Who will see my project report?

Only the consultant will review your project report to ensure that you spent the money where you said you were going to and that what you did fits with what you proposed doing in your application as it was approved by the jury. The consultant will sign off on the report and your grant file will be closed, making you eligible for future grants.

Is my project critiqued when I submit my project report?

No, the project report is submitted to the consultant and is reviewed based only upon its completion, not its artistic merit.

I received an Indigenous Art Grant (Indigenous Contemporary Arts Grant, Indigenous Bridging Arts Grant, Indigenous Traditional Arts Grant, Indigenous Pathways Initiative) through the Arts Board but not Indigenous/Métis Art and Artists; do I still need to submit a project report?

Yes, grant files are not closed until a project report is submitted.

If you need to know what your project was and the budget for it, contact the consultant to get copies of your application.

Can I apply to the Arts Board to sponsor a sacred ceremony?

No, The Arts Board Act (1997) requires that protocols of Aboriginal people be respected.

Please contact a Traditional Knowledge Keeper or an Elder to find out the protocols regarding sacred ceremonies in your area.

I have finished my project but do not have any receipts. What can I do for my project report?

You will be required to provide verification that your project was completed by including such things as pictures, testimonials, newspaper reports, a detailed description of the project and how it benefited your art practice, two sources for estimates of material costs (i.e. two different retail stores for the supplies you purchased), along with an explanation about what happened to the receipts.

For my final project report, what receipts do I require?

You are not required to provide receipts for your living expenses if you have been awarded them as part of your grant.

You are required to provide receipts for expenses that you have listed on your budget sheet and for major expenses (over $500).

Why do I need to provide a project report?

The project report is required to allow for accountability to the people of Saskatchewan.

An approved project report closes your file, and you become eligible for subsequent grants.

What if my project changes?

You must do the project and follow the budget that was approved by the jury.

If you have to change your project, describe the changes and rationale for them and submit this information to the Program Consultant as soon as possible. The consultant will approve the changes if they are not significantly different from your intended project. (Example: You planned to finish the project on August 31 but wish to change the date to October 31, or if the people you proposed working with are no longer available.)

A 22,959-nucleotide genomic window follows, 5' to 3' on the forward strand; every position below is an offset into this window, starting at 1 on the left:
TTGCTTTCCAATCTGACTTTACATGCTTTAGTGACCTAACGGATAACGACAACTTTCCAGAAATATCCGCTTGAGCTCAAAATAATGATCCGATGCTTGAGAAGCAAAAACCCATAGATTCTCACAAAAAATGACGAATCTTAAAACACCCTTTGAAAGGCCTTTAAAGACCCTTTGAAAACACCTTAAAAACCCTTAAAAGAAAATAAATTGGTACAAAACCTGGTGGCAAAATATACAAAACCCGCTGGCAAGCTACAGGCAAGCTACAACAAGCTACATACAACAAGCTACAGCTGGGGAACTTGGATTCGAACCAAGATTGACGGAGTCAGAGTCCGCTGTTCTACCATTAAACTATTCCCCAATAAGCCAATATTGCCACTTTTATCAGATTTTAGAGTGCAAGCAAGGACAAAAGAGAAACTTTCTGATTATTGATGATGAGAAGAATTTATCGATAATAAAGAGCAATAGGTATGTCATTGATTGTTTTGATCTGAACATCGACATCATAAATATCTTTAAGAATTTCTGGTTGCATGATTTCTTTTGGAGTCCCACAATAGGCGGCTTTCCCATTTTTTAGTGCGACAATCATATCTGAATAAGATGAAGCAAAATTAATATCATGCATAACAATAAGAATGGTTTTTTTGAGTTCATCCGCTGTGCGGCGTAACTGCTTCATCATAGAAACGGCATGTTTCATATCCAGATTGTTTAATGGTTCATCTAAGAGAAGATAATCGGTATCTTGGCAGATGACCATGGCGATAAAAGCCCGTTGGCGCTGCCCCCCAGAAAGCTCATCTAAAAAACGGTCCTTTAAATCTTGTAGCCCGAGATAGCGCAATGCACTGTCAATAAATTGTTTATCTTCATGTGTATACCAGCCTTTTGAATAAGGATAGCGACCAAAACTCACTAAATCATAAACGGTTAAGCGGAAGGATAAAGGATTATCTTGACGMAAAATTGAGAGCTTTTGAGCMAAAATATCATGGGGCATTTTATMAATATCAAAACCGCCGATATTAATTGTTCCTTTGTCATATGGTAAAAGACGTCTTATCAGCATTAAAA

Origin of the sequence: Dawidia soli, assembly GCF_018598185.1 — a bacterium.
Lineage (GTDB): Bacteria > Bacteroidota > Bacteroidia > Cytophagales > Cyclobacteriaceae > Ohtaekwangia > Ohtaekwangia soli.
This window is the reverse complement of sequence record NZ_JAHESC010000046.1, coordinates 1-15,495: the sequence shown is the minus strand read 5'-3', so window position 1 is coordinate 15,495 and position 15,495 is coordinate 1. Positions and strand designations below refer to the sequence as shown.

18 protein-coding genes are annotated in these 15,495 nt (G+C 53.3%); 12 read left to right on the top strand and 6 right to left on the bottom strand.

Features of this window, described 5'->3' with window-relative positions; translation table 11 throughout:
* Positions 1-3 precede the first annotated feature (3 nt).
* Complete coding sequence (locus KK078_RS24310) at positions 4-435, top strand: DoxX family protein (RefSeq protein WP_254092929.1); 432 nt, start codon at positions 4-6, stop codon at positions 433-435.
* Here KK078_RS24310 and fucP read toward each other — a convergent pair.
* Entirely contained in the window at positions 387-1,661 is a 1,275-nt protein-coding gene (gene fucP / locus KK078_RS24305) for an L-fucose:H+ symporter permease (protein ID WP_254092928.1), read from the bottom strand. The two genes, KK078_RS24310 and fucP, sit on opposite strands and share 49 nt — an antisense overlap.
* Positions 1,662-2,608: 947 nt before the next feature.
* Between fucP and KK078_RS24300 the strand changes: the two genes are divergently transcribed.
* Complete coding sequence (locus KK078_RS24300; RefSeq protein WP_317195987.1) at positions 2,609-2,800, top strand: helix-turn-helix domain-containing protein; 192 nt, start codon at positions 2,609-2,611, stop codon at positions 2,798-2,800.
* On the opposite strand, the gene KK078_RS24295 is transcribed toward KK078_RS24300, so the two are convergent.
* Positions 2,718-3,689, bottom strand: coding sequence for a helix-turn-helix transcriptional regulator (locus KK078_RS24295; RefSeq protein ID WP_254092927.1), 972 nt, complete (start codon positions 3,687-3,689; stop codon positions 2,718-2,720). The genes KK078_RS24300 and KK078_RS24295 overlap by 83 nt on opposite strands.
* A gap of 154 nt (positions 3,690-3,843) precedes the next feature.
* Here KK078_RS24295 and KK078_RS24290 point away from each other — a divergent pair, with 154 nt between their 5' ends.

If the project changes significantly or is no longer feasible, please contact the consultant because you may have to decline the grant and return the grant monies.

What is a project description?

Your project description is a brief statement about what you want to do (the activity you want to do, the art you want to practice), how you plan on doing it, why you want to do this, and what you feel it will accomplish by doing it where you want to. Be brief. Be concise. Be clear. This will help the jury understand what it is you are going to do.

What is meant by community connection?

This means the place where you are from, your First Nation or Métis Nation; it is where your people are from and where your artistic practice comes from.

Is a grant the same as a loan?

No, you are not required to pay back a grant. It is, therefore, not the same as a loan.

Will I need to pay the money back?

If the project changes significantly or is no longer feasible, you will need to talk to the Program Consultant about how to decline the grant and return the monies. If you do not do the project, the money would have to be returned.

Can my family members, common-law-partner or spouse provide me with letters of support?

Blood relatives or spouses cannot write you a letter of support; this is considered a conflict of interest.

However, custom adopted kinship relations can write you a letter of support.

What kind of project can I apply for?

Research, creation, production and/or presentation in any art form. Projects can include mentorships or professional development, or activity designed to share Indigenous art work, skills and teachings.

What art forms are eligible?

Both contemporary and traditional art forms in the literary, media, multidisciplinary, performing (dance, music, performance/theatre) or visual arts, and for traditional song, dance or storytelling.

Who can apply for Indigenous/Métis Art and Artists grants?

  • Artists and cultural facilitators in all disciplines
  • Professional and/or working Indigenous artists who are recognized by their community for their art/fine craft experience and artistic accomplishments
  • Small groups of Indigenous artists in any discipline whose work depends on collaborate work
  • Groups wishing to facilitate an artistic cultural projects in partnership with Indigenous artists

Looking for FAQs common for all programs? Check out the General FAQs.